After a mixed end to my first race season of the year; having my second DNF ever in Auckland with a mechanical issue which was very tough to take but hopefully making me a stronger athlete for it. I then traveled to Asia for two races in China, the first going really well when I finished 5th in the Zhenijiang Asian Cup and posting my fastest 10km run showing my running is on the right track. Unfortunately for my last race of the season I got sick 5 days leading into the event, hoping I would come right I raced, however felt weak the whole race and really struggled on the run to finish a disappointing 20th. From there it was a well deserved two week break, the 1st week spent catching up with my sister in Cambodia where she is working, it was a very relaxing week and helped to get over my sickness and fatigue from the previous race and refresh. I was motivated to get back into training and over the next several weeks, I did my biggest run weeks in terms of mileage and I felt like I was finally becoming a half decent runner:). Now for my next race season of the year I will be away from home for three months, my longest period away for racing yet! Have six races on the schedule, the first I raced in last weekend (mentioned below), next up is Tiszaujvaros World Cup, followed by Stockholm World Series two weeks later, the Edmonton Grand Final a week later then Alanya World Cup and Tongyeong World Cup to finish the season.

Swim start, me far left:)
Jiayuguan ITU World Cup:
Got some bad news 1 week and a half before I left for China, the pain in my mid back that I thought was pulled intercostal muscles was actually a broken rib! A small fracture had occured in my 10th rib (1st floating one), the weird thing is I don't know exactly caused it, no impact from a crash, the pain started after a gym work so possibly over extending myself in the gym and a combination of a tight latissimus dorsi pulling at my rib. Had an up and down few days dealing with this setback and whether I could still go and away and race. The main issue was the swim, it was painful to pull through the water and also tumble turn, small positive was that I wouldn't have to tumble turn in the race! Got advice from my coach, parents, boyfriend, the one that helped the most was hearing from Jo Lawn that she had broken a rib a few days before Tauranga Half and went on to win the race! It was about how much pain I could deal with and that unlike other injuries I could not make it worse. As the pain decreased and I could swim more I was 100% glad I made the decision to go and compete instead of changing my travel plans.

Arriving in China, it was a bit of a shock to come from 13 degrees to 33 degrees! The city, Jiayuguan is also at 1600m so altitude would play a role in the race and training the few days before it definitely found it harder to breathe. To the race; I had a clean start and was 2nd to the 1st buoy behind Sato (JPN), I was happy to sit in and draft however was pushed around by a few athletes trying to get closer to the front so decided on the 2nd lap to pick up the pace and take the lead (hoping to hurt others to fall off the pack). 1st out of water and 2nd onto the bike, ready to work hard for a breakaway. Unfortunately a large group was still together and on a flat course, unable to make a break.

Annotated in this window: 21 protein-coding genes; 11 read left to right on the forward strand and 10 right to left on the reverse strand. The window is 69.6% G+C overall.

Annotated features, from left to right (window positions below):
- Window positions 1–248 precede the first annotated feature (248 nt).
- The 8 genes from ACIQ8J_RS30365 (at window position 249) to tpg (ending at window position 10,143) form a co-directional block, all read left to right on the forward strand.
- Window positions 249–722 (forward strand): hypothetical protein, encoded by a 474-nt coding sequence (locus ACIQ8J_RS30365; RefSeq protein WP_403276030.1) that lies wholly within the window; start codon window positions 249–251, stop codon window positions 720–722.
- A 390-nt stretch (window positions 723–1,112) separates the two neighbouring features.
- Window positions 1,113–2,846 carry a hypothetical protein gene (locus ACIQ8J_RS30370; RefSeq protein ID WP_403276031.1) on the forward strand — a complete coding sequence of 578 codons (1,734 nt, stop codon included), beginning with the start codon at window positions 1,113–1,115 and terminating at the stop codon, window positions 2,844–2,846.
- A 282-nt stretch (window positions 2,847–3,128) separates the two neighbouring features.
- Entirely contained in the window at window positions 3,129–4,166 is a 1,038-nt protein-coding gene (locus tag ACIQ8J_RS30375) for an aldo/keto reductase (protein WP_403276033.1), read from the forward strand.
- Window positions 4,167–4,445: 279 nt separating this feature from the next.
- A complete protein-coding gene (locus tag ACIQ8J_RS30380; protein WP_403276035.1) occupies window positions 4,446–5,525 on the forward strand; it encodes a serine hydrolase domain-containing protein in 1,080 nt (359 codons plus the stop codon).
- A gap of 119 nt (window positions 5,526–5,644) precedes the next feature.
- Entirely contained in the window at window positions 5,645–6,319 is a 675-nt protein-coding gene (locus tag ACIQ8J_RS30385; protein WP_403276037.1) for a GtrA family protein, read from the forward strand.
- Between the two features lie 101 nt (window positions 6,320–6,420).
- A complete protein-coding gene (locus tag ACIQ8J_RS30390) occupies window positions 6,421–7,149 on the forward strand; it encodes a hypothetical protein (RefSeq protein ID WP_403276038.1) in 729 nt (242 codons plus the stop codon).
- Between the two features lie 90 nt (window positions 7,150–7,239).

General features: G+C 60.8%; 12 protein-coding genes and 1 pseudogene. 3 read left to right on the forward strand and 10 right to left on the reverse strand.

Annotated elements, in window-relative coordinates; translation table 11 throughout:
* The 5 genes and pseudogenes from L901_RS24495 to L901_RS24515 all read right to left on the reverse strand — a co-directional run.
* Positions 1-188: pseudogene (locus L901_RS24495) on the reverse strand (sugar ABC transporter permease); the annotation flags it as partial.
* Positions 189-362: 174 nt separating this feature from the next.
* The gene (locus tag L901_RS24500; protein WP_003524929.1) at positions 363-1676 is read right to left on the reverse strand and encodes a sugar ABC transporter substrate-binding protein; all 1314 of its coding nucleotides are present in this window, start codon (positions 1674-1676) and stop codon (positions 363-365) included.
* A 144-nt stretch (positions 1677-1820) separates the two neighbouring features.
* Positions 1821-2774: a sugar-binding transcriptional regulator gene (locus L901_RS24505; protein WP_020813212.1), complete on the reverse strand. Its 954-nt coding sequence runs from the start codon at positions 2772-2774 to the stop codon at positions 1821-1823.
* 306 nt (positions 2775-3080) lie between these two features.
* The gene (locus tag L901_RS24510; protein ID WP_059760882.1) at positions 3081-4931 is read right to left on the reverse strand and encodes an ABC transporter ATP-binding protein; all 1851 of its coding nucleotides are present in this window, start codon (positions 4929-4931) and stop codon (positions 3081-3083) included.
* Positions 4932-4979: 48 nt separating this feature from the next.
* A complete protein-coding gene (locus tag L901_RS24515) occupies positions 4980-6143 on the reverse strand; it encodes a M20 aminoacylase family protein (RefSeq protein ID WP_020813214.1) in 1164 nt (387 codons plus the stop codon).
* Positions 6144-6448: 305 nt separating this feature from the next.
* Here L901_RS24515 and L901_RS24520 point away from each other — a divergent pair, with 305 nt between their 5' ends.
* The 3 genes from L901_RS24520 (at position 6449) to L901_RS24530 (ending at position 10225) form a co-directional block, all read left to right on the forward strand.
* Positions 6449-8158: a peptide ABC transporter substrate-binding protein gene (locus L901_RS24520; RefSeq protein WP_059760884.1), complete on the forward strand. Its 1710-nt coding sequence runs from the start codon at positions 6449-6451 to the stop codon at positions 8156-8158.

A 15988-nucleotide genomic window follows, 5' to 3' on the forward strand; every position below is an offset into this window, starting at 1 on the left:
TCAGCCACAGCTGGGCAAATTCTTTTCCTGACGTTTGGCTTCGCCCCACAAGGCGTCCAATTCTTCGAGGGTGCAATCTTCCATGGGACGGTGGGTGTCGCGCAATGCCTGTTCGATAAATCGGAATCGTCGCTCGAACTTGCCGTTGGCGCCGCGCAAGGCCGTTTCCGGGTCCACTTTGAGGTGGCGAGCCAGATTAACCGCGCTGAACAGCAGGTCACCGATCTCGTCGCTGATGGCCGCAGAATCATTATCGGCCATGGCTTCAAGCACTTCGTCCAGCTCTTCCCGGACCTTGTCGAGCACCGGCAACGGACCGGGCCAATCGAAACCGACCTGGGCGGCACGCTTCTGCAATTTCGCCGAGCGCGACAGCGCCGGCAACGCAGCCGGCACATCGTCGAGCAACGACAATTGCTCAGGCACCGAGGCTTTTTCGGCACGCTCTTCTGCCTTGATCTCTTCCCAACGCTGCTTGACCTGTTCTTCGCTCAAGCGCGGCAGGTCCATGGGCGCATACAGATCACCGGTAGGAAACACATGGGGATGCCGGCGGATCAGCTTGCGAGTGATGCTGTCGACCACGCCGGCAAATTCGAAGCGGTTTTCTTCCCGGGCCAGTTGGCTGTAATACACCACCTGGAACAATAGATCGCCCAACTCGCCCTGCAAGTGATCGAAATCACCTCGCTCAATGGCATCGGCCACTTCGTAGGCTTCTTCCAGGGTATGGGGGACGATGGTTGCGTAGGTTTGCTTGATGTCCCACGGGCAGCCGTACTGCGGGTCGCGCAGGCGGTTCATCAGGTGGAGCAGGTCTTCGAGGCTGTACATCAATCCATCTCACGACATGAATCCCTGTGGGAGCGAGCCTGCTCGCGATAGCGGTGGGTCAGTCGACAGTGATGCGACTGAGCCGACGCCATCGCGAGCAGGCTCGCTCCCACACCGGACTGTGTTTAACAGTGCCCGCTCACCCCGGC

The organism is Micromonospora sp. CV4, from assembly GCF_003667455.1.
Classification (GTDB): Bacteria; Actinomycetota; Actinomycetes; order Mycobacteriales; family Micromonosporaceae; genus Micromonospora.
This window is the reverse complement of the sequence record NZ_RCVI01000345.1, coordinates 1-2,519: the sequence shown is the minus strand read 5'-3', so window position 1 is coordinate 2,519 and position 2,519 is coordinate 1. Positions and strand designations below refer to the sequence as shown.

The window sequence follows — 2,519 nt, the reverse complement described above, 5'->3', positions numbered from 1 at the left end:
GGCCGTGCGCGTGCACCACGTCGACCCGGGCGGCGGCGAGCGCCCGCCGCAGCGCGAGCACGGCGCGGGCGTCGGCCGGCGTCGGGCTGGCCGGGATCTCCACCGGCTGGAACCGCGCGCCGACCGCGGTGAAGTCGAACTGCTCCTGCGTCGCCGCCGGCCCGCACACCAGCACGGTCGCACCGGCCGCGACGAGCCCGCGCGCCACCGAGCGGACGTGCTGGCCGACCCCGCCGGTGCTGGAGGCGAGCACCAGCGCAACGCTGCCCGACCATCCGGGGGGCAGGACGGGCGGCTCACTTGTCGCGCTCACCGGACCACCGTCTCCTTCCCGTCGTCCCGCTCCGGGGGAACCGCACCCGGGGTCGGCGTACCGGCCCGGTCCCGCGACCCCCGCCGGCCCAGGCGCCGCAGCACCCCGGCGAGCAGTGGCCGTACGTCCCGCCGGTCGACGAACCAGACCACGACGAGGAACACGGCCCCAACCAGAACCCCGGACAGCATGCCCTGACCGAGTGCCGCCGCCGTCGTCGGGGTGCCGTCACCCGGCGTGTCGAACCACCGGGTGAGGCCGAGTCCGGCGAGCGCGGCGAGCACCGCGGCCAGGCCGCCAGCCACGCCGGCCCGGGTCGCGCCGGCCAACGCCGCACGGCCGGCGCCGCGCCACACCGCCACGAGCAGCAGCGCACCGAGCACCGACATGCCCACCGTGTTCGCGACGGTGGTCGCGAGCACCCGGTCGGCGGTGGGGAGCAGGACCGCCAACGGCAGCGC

The first few laps were frustrating as the group wasn't working well, with a lot of girls sitting in. Took a bit of yelling and going to the back to get everyone working. By the 3rd lap we were making time on the 2nd group and this seemed to motivate the girls more to get away from some of the fastest runners in the field.

Onto the run, I had a good transition and was out in about 5th. Weary about the heat and altitude (I talked to some of the guys who raced early and quite a few said they had blown up, plus one guy was hospitalised and needed an IV drip). I tried not to go out too hard but keep in touch with the other girls. Had a few up and downs throughout the run, a bad stitch at 5km caused some concern but once I was through that I set my target on the fading Mexican girl in front of me. Passed her with a km to go, and picked up the speed to drop her straight away and give everything to the finish line. Got run down on the blue carpet by a fast finishing Russian to finish 12th.

Happy with my swim and bike and with my time on the run in the heat still shows improvement. Pleased to have outrun 1/3 of my bike pack and if the ideal situation for me of getting a small group had occured a top 8 finish would have been on the cards.

On top of the Great Wall:)
Had a great day exploring a section of the Great Wall the day after the race, pretty cool experience as lots of history behind it. Among the passes on the Great Wall, Jiayuguan is the most intact surviving ancient military building and was a key waypoint of the Ancient Silk Road. Travel tip: There are two sides to the wall, one you can pay for which has been restored and busy with tourists, or can go up the other side which is way more authentic, you don't have to pay for and is a lot less busy!!

Looking forward to the next race in 2 weeks, Tiszaujvaros WC in Hungary over a double sprint format:)

Thanks to my sponsors, Fit for Fun, Blueseventy, Cervelo, Zoggs, Triathlete's Corner and PRV for their support and the support of my coach, family and friends:)

Selfie on the Wall:)

Wednesday, 2 April 2014

New Plymouth ITU World Cup

Setting up my Cervelo S5 ready for action
It was great to be able to road trip down to a World Cup event, not having to worry about packing the bike or racing to catch a flight. I headed down early Thursday morning with Scott Taylor (of Scottie T Photography, talking a lot about image use and how to be an asset for your sponsors, I learnt a lot and the drive went fast! Felt really excited to be racing my first sprint World Cup, but also very nervous as it was the strongest field I had ever raced against! It was a beautiful Sunday to be racing on, but being coastal there was still plenty of wind around.